UBERGEEK OLIVER BOGGS FINDS HIMSELF IN A PICKLE AND OVER A BARREL - IN LOVE, MURDER AND LAUGHS!
This slightly pixilated romantic suspense novel from the Golden Age of Mystery is sure to delight fans of the signature silver screen screwball comedies of the era (in fact, it was made into one in 1938, not long after it was published). This first ever U.S. book edition, from the author of Mr. Deeds Goes to Town, contains a Filmography, plus posters and stills from the hit move.
Statistics-obsessed researcher Oliver Boggs wins $1,500 (in 1936 $) in a movie theater contest when he correctly guesses the number of beans in a jar. Although Oliver is a timid geek, his older colleague, Mr. Jenkins, advises him to use the money to quit his job and seek romance and adventure. Oliver's quest takes him to Peckham Falls, a small upstate New York town, in which an idle barrel factory is for sale. Despite the warnings of some of the local citizens about the factory, Oliver buys it for $400. Then he encounters the factory's nerdy young secretary, who knows how to run the factory profitably and has been saving every penny she earns to buy the factory and run it right. Now Oliver has snatched that dream right out from under her. Some say when two geeks meet they hate each other, for Oleander that goes double where Oliver is concerned - and sparks fly.
But, after a while Oliver's head full of facts and naïve optimism have stolen Oleander's heart. Realizing how inexperienced and unworldly Oliver is, she decides to stay and help him run the factory. Oliver may know all the facts, but not the facts of life, and Oleander knows she has everything he needs - in the office and the future bedroom.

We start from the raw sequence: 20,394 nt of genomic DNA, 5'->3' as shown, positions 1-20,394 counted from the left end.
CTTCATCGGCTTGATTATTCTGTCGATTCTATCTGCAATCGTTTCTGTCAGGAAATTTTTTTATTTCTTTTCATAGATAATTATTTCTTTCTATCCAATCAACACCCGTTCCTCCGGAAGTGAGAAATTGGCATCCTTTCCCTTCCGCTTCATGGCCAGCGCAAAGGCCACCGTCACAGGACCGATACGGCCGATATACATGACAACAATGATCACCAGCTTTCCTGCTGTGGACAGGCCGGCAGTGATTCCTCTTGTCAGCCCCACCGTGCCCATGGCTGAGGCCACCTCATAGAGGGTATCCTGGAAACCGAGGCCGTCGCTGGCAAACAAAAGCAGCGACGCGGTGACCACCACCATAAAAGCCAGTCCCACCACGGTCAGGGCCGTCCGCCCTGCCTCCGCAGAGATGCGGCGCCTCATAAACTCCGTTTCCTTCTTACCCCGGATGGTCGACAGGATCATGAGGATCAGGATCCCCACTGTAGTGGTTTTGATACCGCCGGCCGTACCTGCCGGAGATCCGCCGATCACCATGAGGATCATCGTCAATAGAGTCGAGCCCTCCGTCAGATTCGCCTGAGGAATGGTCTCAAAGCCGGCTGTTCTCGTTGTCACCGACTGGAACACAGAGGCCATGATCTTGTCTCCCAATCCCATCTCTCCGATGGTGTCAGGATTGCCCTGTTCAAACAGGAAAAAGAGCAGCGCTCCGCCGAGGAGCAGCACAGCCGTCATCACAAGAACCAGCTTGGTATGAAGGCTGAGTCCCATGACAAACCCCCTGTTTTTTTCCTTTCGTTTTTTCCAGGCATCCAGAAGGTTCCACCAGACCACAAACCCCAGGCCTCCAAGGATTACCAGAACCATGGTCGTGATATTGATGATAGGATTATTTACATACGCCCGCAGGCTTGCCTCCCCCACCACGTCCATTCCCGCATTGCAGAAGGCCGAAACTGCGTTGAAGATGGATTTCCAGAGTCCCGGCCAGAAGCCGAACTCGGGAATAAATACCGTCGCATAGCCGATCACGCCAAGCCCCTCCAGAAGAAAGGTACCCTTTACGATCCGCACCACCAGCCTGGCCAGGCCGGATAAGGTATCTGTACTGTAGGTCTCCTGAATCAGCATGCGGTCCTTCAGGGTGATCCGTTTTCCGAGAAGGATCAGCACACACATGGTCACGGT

Then, just as soon as Oleander decides Oliver is the man for her, Oliver meets Irene Ross, Peckham Falls' most glamorous and wealthiest debutant - and decides she is the woman for him. Which does not sit so well with Oleander.
Oliver supremely confident due to his vast collection of facts, convinces the unemployed workers to go to work for him, promising he will pay them as soon as he convinces Irene's father, local pickle plant millionaire Morton P. Ross, to buy his barrels. But he soon discovers putting across the idea of buying locally sourced barrels to Ross is nothing like the shooting fish in a barrel he imagined.
But read it yourself, and if this dizzy, romantic comedy and attempted-murder (of Morton P. Ross, naturally) mystery does make milk come out your nose, we'll be surprised. We are still wiping it off our faces.
Clarence Budington Kelland was author of nearly 100 novels of mystery and romantic suspense, had enough careers for several men: attorney, reporter, manufacturer of clothespins, director of a major newspaper group, and more. Kelland became best known as a fiction writer, penning some 100 novels, and selling them as serials to the biggest and highest paying magazines of the timelike the Saturday Evening Post, The American Magazine, Colliers, and Cosmopolitan. Many were immortalized on film, of which the romantic suspense comedy and Oscar-winner, Mr. Deeds Goes to Town, is undoubtedly the most famous. Kelland appeared alongside Agatha Christie, Rex Stout and Erle Stanley Gardner in the same magazines, but was the most popular of the four. The New York Times described Kelland's novels as "lively stories, designed to prick the jaded palate, that keep readers pleasantly entertained" and noted that "Kelland demonstrates the emotions of his lovers with a psychological penetration." Kirkus Reviews called his novels "Bright and breezy, with plus appeal for murder-mystery addicts." His magazine publishers kept besieging him for more novels because every time they serialized one of them (typically in 6-8 installments), circulation shot upward. Kelland obliged, and produced far more each year than his publisher (Harper and Row) could keep up with, leaving more than three dozen unpubli